Valuation company Black Book changed its data-sourcing strategies about three years ago, said Rene Abdalah, Black Book's senior vice president of business development. It previously relied heavily on information from the wholesale market and other direct sources. It still uses that data, but sourcing information on retail transactions has increased in value.
Using enhanced VIN-specific data also has been key in the current marketplace, Abdalah said.
"I wouldn't say that we have not been outpaced," he said. "It is more that I feel like we're in a much better position to react and be able to produce values that are more reflective of the market than we've been in the past."
Black Book has focused on developing predictive vehicle valuation models, though he noted that the disruption caused by the chip shortage has likely hindered the company's ability to test those capabilities, he said.
The shortage, he said, "was something just not predictable at all."
Jonathan Banks, general manager of vehicle valuations at J.D. Power, acknowledged that the company's monthly used-car reports fell behind the rapidly changing market when the coronavirus pandemic began. So J.D. Power initiated a weekly value report in April 2020.
That weekly pace needs to be the industry standard as long as the chip crisis continues, Banks said.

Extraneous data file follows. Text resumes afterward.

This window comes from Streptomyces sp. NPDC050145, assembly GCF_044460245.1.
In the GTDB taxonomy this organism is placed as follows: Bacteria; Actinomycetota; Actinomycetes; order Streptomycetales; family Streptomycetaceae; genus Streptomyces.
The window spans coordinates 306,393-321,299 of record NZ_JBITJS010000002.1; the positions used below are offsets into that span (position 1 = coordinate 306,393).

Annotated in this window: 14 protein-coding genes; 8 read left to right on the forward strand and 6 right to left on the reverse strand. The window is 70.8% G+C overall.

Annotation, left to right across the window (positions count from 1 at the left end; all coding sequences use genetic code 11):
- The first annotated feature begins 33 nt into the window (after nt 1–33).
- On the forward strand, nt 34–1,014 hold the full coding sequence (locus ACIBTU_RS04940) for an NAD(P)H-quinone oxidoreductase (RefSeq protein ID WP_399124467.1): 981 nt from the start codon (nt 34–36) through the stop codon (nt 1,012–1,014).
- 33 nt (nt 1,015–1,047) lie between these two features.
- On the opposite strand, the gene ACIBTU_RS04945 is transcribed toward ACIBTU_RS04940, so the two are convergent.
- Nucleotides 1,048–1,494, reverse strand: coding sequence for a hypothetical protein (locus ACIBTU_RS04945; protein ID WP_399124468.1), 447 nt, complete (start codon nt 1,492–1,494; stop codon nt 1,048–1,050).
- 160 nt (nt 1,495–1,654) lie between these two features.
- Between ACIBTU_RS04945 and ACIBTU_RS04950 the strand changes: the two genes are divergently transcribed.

"Historically, the monthly values were just fine. Dealers could use that as a reference point and then, of course, adjust based on how well their dealership does and regional market conditions that they know better than anyone else," he said. "As a guidebook, [you] don't even want to pretend like you know more than the dealer [does about an] individual market, because you don't."
The inventory crunch is affecting dealerships across the country to varying degrees. In states such as Utah and Texas, customers in certain markets seeking full-size pickups, for example, may "pay more than what we publish because we're publishing a regional value," Banks said. "Demand for pickups in your area might be stronger."
Dealers should still consult valuation guides — but then follow their instincts, Banks said.
"You're going to know what you can sell it for," he said. "You're not going to have that problem with your inventory getting stale."